Some of you were involved in Foreclosure Hell, back when the 6th Circuit ruled on Livonia Prop. Holdings, L.L.C. v. 12840–12976 Farmington Rd. Holdings, L.L.C., 717 F.Supp.2d 724, 736 (E.D.Mich.2010), aff’d, 399 Fed.Appx. 97 (6th Cir.2010)). That was the case that began citing that the borrowers lack standing to question the validity of the loan assignments. The 6th Circuit has thought about their ruling for a long time, and has seen that the bank’s attorneys, just like most of the courts, have used the ruling in Livonia Prop Holdings in order to allow the use of robo-signed, fictional, illegally created assignments, in order to foreclose on many, many properties.:
“The district court found that the Plaintiffs do not have standing to challenge the terms of the 2011 assignment because neither Plaintiff is a party nor third-party beneficiary to the assignment. R. 50 (D. Ct. Am. Op. at 11–12) (Page ID # 935–36)”. DAGS II, LLC and G2BK, LLC. v. HUNTINGTON NATIONAL BANK and Fourteen Corp, 616 Fed.Appx. 830. (This case was not selected for publication in West’s Federal Reporter. The Fed. Rule of Appellate Procedure 32.1 generally governing citation of judicial decisions issued on or after Jan. 1, 2007. See also U.S.Ct. of App. 6th Cir. Rule 32.1).
“The cases cited by the district court support the general proposition that a third party may not challenge the validity of an assignment. See id. (citing Woods v. Ayres, 39 Mich. 345 (1878); Bowles v. Oakman, 246 Mich. 674, 225 N.W. 613 (1929); Livonia Prop. Holdings, L.L.C. v. 12840–12976 Farmington Rd. Holdings, L.L.C., 717 F.Supp.2d 724, 736 (E.D.Mich.2010), aff’d, 399 Fed.Appx. 97 (6th Cir.2010)). As the Michigan Supreme Court explained in Bowles, “[t]he maker of a promissory note cannot, in an action brought against him by the indorsee or transferee thereof, litigate questions that can properly arise only between the holder and his immediate indorser.” Bowles, 225 N.W. at 614 (quoting Gamel v. Hynds, 34 Okla. 388, 125 P. 1115, 1116 (1912)); see also *836 Pashak v. Interstate Highway Const., Inc., No. 189886, 1998 WL 2001203, at *1 (Mich.Ct.App. Mar. 20, 1998) (“Although IHC challenges the validity of the assignment as between [assignor] and [assignees], we find that it lacks standing to do so where the parties to the assignment … do not contest its validity.”).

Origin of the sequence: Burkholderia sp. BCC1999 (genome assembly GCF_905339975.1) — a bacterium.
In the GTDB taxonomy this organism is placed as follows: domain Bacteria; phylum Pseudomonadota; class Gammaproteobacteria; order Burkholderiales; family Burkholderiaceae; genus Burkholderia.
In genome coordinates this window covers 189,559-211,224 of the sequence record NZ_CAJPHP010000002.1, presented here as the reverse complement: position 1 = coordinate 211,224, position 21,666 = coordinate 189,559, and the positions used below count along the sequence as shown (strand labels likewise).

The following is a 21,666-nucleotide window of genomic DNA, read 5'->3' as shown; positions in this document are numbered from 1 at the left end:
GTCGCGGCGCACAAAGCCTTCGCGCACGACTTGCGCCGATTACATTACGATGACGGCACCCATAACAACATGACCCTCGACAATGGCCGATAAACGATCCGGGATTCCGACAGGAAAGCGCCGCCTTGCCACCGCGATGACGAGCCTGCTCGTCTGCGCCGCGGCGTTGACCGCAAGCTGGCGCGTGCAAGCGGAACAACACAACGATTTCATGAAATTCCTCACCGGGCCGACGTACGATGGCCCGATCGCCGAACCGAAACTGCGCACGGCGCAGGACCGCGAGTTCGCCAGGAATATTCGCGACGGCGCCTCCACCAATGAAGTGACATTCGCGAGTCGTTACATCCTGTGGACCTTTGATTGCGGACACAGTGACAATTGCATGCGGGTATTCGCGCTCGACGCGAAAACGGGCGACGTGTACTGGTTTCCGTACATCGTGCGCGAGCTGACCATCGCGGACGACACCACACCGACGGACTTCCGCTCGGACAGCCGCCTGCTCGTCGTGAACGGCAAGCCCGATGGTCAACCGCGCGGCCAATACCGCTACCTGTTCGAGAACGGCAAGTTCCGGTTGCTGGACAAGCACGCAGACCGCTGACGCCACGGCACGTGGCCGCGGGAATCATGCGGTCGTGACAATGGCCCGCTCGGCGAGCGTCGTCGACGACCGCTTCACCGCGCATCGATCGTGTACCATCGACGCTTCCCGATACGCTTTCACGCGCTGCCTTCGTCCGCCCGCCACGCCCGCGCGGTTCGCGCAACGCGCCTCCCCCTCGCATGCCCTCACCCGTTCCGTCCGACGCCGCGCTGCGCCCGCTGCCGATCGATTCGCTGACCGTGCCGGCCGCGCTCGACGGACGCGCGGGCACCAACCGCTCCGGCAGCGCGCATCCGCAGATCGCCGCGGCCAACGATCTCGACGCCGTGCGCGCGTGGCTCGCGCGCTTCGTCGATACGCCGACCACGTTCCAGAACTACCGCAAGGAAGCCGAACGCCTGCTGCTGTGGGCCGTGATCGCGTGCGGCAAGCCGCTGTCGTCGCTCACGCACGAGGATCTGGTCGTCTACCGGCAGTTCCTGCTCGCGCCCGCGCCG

We have since cautioned, however, “that Livonia ‘s statement on standing should not be read broadly to preclude all borrowers from challenging the validity of mortgage assignments …” Carmack v. Bank of New York Mellon, 534 Fed.Appx. 508, 511–12 (6th Cir.2013). Rather, “[a]n obligor ‘may assert as a defense any matter which renders the assignment absolutely invalid or ineffective, or void.’ ” Id. (quoting Livonia, 399 Fed.Appx. at 102) (internal quotation marks omitted). “These defenses include nonassignability of the instrument, assignee’s lack of title, and a prior revocation of the assignment.” Livonia, 399 Fed.Appx. at 102. “Obligors have standing to raise these claims because they cannot otherwise protect themselves from having to pay the same debt twice.” Id. Based on this, a borrower does not lack standing to challenge an assignment “where the borrower has a valid claim that he will face double liability.” Carmack, 534 Fed.Appx. at 512; Smith v. Litton Loan Servicing, LP, 517 Fed.Appx. 395, 398 (6th Cir.2013) (“[A]s explained in Livonia, the purpose of an obligor’s defenses [to an assignment to which the obligor is not a party] is to avoid the risk of paying the same debt twice.”).
Recently, the 6th Circuit Court of Appeals has stated that